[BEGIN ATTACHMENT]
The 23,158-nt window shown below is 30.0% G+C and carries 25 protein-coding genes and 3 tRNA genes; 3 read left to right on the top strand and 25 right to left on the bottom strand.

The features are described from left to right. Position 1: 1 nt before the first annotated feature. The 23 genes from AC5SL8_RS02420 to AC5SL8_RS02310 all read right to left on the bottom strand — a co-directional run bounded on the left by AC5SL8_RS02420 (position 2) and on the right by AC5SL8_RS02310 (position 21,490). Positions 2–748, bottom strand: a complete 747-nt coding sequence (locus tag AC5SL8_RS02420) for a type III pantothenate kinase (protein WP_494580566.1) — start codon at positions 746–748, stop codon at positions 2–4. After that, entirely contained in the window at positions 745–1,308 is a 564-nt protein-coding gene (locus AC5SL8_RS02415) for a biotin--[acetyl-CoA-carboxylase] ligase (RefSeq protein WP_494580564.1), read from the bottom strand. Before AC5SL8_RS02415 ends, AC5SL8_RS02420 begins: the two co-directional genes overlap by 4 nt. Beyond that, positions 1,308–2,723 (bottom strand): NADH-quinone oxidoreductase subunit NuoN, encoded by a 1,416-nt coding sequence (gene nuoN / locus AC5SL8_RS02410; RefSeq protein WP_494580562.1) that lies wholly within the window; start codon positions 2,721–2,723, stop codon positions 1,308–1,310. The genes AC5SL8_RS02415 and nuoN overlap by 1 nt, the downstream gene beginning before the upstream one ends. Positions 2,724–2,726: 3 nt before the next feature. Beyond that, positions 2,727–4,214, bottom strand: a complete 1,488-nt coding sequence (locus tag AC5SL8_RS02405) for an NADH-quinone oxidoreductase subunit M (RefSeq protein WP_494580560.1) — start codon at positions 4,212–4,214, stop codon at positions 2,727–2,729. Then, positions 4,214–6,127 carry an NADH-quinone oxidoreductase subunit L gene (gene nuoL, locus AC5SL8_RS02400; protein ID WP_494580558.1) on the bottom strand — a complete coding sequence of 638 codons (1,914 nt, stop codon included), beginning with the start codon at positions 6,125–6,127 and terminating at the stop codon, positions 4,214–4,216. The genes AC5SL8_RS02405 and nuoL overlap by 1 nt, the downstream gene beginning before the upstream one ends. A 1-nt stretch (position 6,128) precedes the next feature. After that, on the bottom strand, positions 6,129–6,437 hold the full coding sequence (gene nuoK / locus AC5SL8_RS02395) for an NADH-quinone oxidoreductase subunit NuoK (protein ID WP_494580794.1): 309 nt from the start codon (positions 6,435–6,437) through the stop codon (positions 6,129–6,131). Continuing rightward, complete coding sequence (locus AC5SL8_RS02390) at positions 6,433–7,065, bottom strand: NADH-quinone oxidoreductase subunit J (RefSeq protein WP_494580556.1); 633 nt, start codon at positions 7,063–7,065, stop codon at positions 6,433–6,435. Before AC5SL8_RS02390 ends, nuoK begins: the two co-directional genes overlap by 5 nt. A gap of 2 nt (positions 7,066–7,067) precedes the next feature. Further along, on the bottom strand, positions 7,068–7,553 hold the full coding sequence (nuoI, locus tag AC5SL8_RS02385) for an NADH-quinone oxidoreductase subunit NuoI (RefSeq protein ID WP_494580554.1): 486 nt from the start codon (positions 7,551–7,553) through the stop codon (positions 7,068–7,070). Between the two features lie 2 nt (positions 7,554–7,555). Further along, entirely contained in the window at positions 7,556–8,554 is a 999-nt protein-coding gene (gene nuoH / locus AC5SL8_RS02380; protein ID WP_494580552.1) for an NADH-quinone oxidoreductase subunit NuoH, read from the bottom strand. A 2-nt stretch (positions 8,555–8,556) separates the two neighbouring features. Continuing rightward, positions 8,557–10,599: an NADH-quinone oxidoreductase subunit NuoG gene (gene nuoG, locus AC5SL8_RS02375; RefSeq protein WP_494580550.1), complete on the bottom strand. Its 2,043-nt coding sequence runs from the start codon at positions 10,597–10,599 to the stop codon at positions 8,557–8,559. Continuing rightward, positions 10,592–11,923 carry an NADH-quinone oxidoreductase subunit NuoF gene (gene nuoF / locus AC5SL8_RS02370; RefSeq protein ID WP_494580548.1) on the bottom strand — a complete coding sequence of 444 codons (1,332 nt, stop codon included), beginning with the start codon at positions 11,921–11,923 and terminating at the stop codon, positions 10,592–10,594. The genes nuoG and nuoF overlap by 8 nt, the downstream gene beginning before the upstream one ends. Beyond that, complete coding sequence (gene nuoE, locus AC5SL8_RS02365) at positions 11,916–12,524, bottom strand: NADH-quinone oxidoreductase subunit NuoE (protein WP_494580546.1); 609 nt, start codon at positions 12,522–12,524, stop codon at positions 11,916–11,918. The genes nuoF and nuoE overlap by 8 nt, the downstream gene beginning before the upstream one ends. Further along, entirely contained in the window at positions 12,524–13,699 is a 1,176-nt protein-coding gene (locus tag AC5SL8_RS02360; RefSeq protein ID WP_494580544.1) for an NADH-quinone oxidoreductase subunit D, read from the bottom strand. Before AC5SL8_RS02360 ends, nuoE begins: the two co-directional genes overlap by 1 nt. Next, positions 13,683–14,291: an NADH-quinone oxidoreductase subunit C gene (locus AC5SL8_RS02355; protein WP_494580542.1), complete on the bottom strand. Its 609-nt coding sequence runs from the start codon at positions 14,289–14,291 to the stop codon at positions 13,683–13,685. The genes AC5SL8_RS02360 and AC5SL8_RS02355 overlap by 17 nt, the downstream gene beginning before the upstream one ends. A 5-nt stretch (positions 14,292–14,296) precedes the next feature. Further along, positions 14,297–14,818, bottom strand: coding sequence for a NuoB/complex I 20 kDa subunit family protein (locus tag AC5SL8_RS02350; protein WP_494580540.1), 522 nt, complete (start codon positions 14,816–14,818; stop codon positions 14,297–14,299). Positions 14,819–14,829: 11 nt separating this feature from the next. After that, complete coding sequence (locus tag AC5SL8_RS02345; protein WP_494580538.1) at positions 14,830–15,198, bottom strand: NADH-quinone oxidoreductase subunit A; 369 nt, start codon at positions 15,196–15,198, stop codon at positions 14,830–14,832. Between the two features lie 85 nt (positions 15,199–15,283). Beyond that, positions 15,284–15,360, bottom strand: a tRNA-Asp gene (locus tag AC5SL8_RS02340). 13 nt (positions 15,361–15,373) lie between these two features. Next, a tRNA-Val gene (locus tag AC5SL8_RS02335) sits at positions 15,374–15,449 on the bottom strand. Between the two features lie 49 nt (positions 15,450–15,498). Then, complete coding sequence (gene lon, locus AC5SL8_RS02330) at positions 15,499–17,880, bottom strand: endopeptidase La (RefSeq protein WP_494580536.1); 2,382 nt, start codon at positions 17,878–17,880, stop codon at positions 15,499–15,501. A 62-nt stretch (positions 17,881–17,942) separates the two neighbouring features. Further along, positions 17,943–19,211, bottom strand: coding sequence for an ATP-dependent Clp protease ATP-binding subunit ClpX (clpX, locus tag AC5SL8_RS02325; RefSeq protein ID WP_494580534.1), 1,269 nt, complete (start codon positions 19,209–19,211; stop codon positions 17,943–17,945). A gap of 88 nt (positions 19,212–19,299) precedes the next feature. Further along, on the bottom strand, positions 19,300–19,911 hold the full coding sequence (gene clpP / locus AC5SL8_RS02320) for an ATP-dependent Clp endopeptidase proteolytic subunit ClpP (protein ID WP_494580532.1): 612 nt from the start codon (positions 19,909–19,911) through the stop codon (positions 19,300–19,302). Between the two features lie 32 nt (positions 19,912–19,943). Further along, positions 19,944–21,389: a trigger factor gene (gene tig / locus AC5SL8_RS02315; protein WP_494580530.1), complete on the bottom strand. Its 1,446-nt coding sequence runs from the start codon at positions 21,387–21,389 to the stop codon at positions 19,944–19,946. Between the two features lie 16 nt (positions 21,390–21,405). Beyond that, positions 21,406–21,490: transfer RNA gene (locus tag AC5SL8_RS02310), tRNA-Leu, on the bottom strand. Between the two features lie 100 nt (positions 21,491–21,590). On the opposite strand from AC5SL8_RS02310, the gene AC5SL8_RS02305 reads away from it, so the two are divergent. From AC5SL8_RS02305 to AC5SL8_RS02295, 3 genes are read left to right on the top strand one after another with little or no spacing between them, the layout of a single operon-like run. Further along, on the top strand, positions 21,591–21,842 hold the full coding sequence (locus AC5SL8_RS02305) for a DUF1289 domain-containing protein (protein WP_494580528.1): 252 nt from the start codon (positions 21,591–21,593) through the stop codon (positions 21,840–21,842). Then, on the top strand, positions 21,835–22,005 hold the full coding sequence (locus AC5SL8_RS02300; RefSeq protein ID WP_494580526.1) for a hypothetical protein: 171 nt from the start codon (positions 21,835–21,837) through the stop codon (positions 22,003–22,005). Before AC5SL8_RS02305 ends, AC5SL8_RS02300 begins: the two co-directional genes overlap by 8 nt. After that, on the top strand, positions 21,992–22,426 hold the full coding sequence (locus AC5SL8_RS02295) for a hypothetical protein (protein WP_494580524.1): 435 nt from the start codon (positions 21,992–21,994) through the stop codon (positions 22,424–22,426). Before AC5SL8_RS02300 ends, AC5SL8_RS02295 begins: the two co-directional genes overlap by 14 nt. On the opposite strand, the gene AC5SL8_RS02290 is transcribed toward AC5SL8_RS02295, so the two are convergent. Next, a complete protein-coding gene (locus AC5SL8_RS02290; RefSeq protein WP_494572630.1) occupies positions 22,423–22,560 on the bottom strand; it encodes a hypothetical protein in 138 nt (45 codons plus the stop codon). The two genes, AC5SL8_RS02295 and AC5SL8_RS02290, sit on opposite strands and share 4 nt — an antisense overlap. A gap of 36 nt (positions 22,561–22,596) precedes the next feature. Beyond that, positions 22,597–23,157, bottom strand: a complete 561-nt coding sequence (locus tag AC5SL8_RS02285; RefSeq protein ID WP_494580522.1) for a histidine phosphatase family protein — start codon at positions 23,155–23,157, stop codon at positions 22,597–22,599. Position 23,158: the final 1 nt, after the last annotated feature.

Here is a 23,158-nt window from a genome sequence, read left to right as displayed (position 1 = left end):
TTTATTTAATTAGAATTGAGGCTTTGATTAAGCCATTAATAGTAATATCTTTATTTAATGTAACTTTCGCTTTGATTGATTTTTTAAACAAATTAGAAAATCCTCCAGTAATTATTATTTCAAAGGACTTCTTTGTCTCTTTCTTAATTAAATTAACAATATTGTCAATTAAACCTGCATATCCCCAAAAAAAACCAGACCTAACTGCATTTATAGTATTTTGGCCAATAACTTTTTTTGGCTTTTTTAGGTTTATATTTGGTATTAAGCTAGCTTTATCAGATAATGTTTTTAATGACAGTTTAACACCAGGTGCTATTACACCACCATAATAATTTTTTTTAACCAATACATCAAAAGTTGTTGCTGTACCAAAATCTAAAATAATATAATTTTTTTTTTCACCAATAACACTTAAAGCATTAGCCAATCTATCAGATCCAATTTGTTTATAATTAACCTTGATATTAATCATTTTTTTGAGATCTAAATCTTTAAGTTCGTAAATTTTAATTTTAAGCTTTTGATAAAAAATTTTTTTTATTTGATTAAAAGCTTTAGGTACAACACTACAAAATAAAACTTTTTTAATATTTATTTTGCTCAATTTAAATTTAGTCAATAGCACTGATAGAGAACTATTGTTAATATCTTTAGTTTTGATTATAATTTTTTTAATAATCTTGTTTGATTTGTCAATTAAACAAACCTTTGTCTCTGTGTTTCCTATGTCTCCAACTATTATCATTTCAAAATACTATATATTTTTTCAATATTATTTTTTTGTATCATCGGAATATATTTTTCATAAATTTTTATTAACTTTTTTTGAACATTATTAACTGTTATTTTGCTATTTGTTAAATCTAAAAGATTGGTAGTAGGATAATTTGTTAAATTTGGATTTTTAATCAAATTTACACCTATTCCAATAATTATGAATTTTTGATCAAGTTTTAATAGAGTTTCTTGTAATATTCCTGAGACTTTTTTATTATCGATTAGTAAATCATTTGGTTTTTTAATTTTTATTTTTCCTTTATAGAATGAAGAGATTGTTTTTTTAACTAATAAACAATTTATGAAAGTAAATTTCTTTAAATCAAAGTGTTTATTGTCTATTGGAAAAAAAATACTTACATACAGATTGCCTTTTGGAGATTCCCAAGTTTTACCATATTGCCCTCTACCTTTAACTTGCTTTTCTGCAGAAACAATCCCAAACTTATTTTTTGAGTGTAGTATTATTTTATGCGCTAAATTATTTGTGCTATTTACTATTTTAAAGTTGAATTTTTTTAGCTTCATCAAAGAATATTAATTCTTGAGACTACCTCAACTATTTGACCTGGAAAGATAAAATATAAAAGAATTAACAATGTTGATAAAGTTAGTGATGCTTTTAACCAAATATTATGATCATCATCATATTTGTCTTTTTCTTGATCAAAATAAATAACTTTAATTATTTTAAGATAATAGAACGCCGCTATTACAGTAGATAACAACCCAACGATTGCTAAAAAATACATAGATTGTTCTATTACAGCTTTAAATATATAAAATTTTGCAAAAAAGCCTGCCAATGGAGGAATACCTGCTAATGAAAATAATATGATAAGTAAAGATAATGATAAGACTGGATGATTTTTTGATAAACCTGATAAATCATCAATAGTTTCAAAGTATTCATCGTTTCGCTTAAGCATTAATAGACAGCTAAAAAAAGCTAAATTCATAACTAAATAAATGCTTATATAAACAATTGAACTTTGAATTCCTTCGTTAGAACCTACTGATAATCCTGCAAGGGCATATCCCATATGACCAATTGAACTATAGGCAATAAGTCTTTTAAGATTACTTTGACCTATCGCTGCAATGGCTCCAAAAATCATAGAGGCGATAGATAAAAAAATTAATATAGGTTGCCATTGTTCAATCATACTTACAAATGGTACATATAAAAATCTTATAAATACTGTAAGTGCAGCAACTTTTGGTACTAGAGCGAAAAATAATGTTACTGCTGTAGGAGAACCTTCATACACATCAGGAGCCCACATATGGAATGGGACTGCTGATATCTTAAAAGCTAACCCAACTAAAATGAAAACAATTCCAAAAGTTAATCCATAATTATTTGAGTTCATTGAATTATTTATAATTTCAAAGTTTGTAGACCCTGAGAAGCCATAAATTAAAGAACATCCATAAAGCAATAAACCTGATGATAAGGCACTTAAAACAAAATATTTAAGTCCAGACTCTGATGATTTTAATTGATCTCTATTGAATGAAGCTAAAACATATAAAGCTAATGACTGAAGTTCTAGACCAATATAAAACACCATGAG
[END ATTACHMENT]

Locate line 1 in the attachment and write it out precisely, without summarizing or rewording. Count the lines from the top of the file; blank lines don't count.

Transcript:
The 23,158-nt window shown below is 30.0% G+C and carries 25 protein-coding genes and 3 tRNA genes; 3 read left to right on the top strand and 25 right to left on the bottom strand.